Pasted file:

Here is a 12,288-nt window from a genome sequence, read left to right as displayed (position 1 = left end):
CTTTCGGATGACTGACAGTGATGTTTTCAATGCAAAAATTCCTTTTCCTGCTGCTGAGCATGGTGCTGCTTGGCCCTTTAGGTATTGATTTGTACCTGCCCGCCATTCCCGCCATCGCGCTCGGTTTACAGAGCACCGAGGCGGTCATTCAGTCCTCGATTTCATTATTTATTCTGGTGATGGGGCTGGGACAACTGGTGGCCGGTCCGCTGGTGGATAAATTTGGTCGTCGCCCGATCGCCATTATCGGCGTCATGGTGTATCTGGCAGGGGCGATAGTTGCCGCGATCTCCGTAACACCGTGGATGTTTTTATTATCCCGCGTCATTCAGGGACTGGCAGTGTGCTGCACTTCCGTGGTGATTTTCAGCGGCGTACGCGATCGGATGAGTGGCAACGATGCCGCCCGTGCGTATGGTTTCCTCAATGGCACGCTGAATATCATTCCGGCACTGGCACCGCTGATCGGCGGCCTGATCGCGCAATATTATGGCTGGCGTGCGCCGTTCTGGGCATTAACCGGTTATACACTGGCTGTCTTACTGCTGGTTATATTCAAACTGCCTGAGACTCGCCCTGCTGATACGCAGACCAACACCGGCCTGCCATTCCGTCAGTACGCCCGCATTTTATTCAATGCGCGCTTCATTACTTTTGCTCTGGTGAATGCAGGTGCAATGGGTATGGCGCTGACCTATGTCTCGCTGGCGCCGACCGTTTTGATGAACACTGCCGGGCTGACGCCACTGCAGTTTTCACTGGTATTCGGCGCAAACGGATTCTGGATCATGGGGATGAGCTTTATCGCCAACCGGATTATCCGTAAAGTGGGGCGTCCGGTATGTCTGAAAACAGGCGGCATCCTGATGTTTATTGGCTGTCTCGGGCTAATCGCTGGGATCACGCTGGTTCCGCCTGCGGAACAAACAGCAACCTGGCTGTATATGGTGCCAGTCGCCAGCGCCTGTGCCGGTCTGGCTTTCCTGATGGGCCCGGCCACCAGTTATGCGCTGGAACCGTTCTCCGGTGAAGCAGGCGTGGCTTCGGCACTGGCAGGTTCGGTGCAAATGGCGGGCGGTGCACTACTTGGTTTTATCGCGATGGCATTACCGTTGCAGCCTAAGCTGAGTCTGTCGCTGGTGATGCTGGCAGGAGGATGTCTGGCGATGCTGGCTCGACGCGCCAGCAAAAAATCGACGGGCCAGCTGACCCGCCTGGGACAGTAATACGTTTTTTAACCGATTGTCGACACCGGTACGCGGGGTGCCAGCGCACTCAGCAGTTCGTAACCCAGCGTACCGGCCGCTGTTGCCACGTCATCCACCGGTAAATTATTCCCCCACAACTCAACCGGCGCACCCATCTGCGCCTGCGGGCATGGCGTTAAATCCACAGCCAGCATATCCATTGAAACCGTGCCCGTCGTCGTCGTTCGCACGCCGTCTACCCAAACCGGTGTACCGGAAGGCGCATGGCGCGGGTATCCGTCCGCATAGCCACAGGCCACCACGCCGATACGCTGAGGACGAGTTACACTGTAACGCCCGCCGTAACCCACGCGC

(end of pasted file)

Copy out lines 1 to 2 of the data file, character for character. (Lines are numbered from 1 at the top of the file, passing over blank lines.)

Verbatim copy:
Here is a 12,288-nt window from a genome sequence, read left to right as displayed (position 1 = left end):
CTTTCGGATGACTGACAGTGATGTTTTCAATGCAAAAATTCCTTTTCCTGCTGCTGAGCATGGTGCTGCTTGGCCCTTTAGGTATTGATTTGTACCTGCCCGCCATTCCCGCCATCGCGCTCGGTTTACAGAGCACCGAGGCGGTCATTCAGTCCTCGATTTCATTATTTATTCTGGTGATGGGGCTGGGACAACTGGTGGCCGGTCCGCTGGTGGATAAATTTGGTCGTCGCCCGATCGCCATTATCGGCGTCATGGTGTATCTGGCAGGGGCGATAGTTGCCGCGATCTCCGTAACACCGTGGATGTTTTTATTATCCCGCGTCATTCAGGGACTGGCAGTGTGCTGCACTTCCGTGGTGATTTTCAGCGGCGTACGCGATCGGATGAGTGGCAACGATGCCGCCCGTGCGTATGGTTTCCTCAATGGCACGCTGAATATCATTCCGGCACTGGCACCGCTGATCGGCGGCCTGATCGCGCAATATTATGGCTGGCGTGCGCCGTTCTGGGCATTAACCGGTTATACACTGGCTGTCTTACTGCTGGTTATATTCAAACTGCCTGAGACTCGCCCTGCTGATACGCAGACCAACACCGGCCTGCCATTCCGTCAGTACGCCCGCATTTTATTCAATGCGCGCTTCATTACTTTTGCTCTGGTGAATGCAGGTGCAATGGGTATGGCGCTGACCTATGTCTCGCTGGCGCCGACCGTTTTGATGAACACTGCCGGGCTGACGCCACTGCAGTTTTCACTGGTATTCGGCGCAAACGGATTCTGGATCATGGGGATGAGCTTTATCGCCAACCGGATTATCCGTAAAGTGGGGCGTCCGGTATGTCTGAAAACAGGCGGCATCCTGATGTTTATTGGCTGTCTCGGGCTAATCGCTGGGATCACGCTGGTTCCGCCTGCGGAACAAACAGCAACCTGGCTGTATATGGTGCCAGTCGCCAGCGCCTGTGCCGGTCTGGCTTTCCTGATGGGCCCGGCCACCAGTTATGCGCTGGAACCGTTCTCCGGTGAAGCAGGCGTGGCTTCGGCACTGGCAGGTTCGGTGCAAATGGCGGGCGGTGCACTACTTGGTTTTATCGCGATGGCATTACCGTTGCAGCCTAAGCTGAGTCTGTCGCTGGTGATGCTGGCAGGAGGATGTCTGGCGATGCTGGCTCGACGCGCCAGCAAAAAATCGACGGGCCAGCTGACCCGCCTGGGACAGTAATACGTTTTTTAACCGATTGTCGACACCGGTACGCGGGGTGCCAGCGCACTCAGCAGTTCGTAACCCAGCGTACCGGCCGCTGTTGCCACGTCATCCACCGGTAAATTATTCCCCCACAACTCAACCGGCGCACCCATCTGCGCCTGCGGGCATGGCGTTAAATCCACAGCCAGCATATCCATTGAAACCGTGCCCGTCGTCGTCGTTCGCACGCCGTCTACCCAAACCGGTGTACCGGAAGGCGCATGGCGCGGGTATCCGTCCGCATAGCCACAGGCCACCACGCCGATACGCTGAGGACGAGTTACACTGTAACGCCCGCCGTAACCCACGCGC